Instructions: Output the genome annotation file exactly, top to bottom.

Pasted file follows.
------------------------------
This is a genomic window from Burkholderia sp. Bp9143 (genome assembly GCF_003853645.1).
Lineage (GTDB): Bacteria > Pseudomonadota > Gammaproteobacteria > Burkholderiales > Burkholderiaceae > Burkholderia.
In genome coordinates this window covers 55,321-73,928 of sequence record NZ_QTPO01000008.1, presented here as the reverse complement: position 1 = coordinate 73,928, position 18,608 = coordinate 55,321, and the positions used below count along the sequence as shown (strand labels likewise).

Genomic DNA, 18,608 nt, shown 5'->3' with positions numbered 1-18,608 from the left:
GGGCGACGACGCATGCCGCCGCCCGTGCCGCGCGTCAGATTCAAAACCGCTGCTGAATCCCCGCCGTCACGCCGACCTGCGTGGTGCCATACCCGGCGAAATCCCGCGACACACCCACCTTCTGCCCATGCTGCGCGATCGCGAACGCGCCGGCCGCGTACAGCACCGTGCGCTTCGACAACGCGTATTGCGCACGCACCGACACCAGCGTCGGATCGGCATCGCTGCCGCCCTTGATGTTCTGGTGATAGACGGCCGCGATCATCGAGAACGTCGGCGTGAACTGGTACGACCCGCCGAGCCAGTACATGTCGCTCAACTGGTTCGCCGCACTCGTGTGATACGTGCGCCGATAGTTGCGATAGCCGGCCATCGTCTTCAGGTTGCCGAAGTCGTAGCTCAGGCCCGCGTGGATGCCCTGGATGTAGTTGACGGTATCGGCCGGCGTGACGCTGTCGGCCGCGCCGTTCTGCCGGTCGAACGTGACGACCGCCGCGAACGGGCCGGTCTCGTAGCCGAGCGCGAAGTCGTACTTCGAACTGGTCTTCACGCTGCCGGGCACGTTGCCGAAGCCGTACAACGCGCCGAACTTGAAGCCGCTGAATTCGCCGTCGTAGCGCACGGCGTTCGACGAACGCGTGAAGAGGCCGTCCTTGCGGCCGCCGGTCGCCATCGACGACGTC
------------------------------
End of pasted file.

This is a genomic window from Burkholderia sp. Bp9143 (genome assembly GCF_003853645.1).
Lineage (GTDB): Bacteria > Pseudomonadota > Gammaproteobacteria > Burkholderiales > Burkholderiaceae > Burkholderia.
In genome coordinates this window covers 55,321-73,928 of sequence record NZ_QTPO01000008.1, presented here as the reverse complement: position 1 = coordinate 73,928, position 18,608 = coordinate 55,321, and the positions used below count along the sequence as shown (strand labels likewise).

Genomic DNA, 18,608 nt, shown 5'->3' with positions numbered 1-18,608 from the left:
GGGCGACGACGCATGCCGCCGCCCGTGCCGCGCGTCAGATTCAAAACCGCTGCTGAATCCCCGCCGTCACGCCGACCTGCGTGGTGCCATACCCGGCGAAATCCCGCGACACACCCACCTTCTGCCCATGCTGCGCGATCGCGAACGCGCCGGCCGCGTACAGCACCGTGCGCTTCGACAACGCGTATTGCGCACGCACCGACACCAGCGTCGGATCGGCATCGCTGCCGCCCTTGATGTTCTGGTGATAGACGGCCGCGATCATCGAGAACGTCGGCGTGAACTGGTACGACCCGCCGAGCCAGTACATGTCGCTCAACTGGTTCGCCGCACTCGTGTGATACGTGCGCCGATAGTTGCGATAGCCGGCCATCGTCTTCAGGTTGCCGAAGTCGTAGCTCAGGCCCGCGTGGATGCCCTGGATGTAGTTGACGGTATCGGCCGGCGTGACGCTGTCGGCCGCGCCGTTCTGCCGGTCGAACGTGACGACCGCCGCGAACGGGCCGGTCTCGTAGCCGAGCGCGAAGTCGTACTTCGAACTGGTCTTCACGCTGCCGGGCACGTTGCCGAAGCCGTACAACGCGCCGAACTTGAAGCCGCTGAATTCGCCGTCGTAGCGCACGGCGTTCGACGAACGCGTGAAGAGGCCGTCCTTGCGGCCGCCGGTCGCCATCGACGACGTC